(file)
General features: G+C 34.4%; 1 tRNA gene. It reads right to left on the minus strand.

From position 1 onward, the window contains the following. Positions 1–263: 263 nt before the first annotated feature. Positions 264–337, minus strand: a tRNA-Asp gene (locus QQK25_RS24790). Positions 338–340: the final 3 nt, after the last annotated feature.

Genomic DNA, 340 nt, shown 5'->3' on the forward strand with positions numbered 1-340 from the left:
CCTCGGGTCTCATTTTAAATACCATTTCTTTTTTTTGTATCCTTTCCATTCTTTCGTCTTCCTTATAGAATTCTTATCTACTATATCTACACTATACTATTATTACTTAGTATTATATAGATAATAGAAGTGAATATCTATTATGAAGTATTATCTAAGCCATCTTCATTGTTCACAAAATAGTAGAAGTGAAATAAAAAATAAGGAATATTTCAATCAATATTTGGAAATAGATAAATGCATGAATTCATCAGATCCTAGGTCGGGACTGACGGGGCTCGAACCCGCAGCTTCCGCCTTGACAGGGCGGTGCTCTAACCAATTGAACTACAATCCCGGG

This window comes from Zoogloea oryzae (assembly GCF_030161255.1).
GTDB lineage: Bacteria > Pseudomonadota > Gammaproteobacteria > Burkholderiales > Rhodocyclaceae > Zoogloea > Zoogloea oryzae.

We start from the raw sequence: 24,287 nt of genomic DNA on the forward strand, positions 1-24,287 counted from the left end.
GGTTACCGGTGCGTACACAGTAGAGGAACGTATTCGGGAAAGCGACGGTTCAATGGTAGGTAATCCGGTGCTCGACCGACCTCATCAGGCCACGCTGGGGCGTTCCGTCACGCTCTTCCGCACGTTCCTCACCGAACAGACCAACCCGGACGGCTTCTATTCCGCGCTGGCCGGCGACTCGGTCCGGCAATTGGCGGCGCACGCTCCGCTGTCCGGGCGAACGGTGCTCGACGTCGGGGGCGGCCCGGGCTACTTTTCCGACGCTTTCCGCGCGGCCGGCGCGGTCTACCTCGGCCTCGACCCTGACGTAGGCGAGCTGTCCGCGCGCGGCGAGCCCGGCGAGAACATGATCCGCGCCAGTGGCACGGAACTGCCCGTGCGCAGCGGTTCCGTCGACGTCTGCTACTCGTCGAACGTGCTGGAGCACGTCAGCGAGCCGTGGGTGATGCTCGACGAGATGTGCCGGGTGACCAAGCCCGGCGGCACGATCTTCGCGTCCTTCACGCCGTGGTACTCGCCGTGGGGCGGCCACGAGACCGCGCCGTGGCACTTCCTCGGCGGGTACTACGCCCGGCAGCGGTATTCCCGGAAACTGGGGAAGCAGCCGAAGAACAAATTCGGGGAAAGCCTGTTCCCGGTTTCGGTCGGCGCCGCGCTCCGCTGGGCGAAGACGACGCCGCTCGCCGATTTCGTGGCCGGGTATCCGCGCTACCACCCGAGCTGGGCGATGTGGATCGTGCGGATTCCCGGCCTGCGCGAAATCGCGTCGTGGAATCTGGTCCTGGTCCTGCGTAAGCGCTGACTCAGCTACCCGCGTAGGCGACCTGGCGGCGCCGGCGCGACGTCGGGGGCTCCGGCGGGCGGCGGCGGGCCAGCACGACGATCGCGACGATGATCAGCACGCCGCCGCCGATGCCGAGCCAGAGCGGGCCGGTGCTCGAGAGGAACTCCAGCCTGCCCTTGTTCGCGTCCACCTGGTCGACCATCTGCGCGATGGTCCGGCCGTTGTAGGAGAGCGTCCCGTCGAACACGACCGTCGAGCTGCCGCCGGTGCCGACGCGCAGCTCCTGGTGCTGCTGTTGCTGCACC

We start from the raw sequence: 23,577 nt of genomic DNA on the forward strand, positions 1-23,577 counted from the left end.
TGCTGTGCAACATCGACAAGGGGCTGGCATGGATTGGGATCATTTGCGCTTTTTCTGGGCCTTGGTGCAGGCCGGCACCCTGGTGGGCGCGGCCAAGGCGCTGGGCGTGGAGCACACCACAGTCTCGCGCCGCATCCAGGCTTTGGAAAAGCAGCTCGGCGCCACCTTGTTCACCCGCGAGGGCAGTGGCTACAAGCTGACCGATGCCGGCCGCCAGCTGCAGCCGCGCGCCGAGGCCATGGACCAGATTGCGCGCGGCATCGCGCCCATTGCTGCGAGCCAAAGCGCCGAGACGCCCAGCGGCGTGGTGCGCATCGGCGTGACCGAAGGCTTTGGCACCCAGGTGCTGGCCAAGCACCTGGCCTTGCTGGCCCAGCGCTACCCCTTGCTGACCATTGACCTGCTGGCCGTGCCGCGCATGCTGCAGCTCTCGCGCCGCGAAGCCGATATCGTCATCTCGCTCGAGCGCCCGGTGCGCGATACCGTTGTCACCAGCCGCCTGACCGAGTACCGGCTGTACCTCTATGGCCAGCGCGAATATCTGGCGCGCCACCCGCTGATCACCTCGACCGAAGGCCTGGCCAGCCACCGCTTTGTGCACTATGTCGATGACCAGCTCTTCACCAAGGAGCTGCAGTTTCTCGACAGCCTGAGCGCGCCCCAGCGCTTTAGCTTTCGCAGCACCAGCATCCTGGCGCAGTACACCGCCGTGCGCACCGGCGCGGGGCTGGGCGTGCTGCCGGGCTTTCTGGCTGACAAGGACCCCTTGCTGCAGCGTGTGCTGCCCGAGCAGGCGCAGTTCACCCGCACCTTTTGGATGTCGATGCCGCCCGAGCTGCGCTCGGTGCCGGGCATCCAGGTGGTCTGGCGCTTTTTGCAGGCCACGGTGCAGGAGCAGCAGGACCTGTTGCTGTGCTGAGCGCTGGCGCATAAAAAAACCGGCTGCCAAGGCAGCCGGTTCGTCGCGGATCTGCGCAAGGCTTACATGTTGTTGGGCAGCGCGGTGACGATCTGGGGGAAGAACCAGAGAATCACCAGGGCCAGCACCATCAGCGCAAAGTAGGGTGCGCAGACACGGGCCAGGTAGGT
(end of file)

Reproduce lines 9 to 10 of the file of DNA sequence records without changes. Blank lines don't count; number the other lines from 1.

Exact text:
We start from the raw sequence: 23,577 nt of genomic DNA on the forward strand, positions 1-23,577 counted from the left end.
TGCTGTGCAACATCGACAAGGGGCTGGCATGGATTGGGATCATTTGCGCTTTTTCTGGGCCTTGGTGCAGGCCGGCACCCTGGTGGGCGCGGCCAAGGCGCTGGGCGTGGAGCACACCACAGTCTCGCGCCGCATCCAGGCTTTGGAAAAGCAGCTCGGCGCCACCTTGTTCACCCGCGAGGGCAGTGGCTACAAGCTGACCGATGCCGGCCGCCAGCTGCAGCCGCGCGCCGAGGCCATGGACCAGATTGCGCGCGGCATCGCGCCCATTGCTGCGAGCCAAAGCGCCGAGACGCCCAGCGGCGTGGTGCGCATCGGCGTGACCGAAGGCTTTGGCACCCAGGTGCTGGCCAAGCACCTGGCCTTGCTGGCCCAGCGCTACCCCTTGCTGACCATTGACCTGCTGGCCGTGCCGCGCATGCTGCAGCTCTCGCGCCGCGAAGCCGATATCGTCATCTCGCTCGAGCGCCCGGTGCGCGATACCGTTGTCACCAGCCGCCTGACCGAGTACCGGCTGTACCTCTATGGCCAGCGCGAATATCTGGCGCGCCACCCGCTGATCACCTCGACCGAAGGCCTGGCCAGCCACCGCTTTGTGCACTATGTCGATGACCAGCTCTTCACCAAGGAGCTGCAGTTTCTCGACAGCCTGAGCGCGCCCCAGCGCTTTAGCTTTCGCAGCACCAGCATCCTGGCGCAGTACACCGCCGTGCGCACCGGCGCGGGGCTGGGCGTGCTGCCGGGCTTTCTGGCTGACAAGGACCCCTTGCTGCAGCGTGTGCTGCCCGAGCAGGCGCAGTTCACCCGCACCTTTTGGATGTCGATGCCGCCCGAGCTGCGCTCGGTGCCGGGCATCCAGGTGGTCTGGCGCTTTTTGCAGGCCACGGTGCAGGAGCAGCAGGACCTGTTGCTGTGCTGAGCGCTGGCGCATAAAAAAACCGGCTGCCAAGGCAGCCGGTTCGTCGCGGATCTGCGCAAGGCTTACATGTTGTTGGGCAGCGCGGTGACGATCTGGGGGAAGAACCAGAGAATCACCAGGGCCAGCACCATCAGCGCAAAGTAGGGTGCGCAGACACGGGCCAGGTAGGT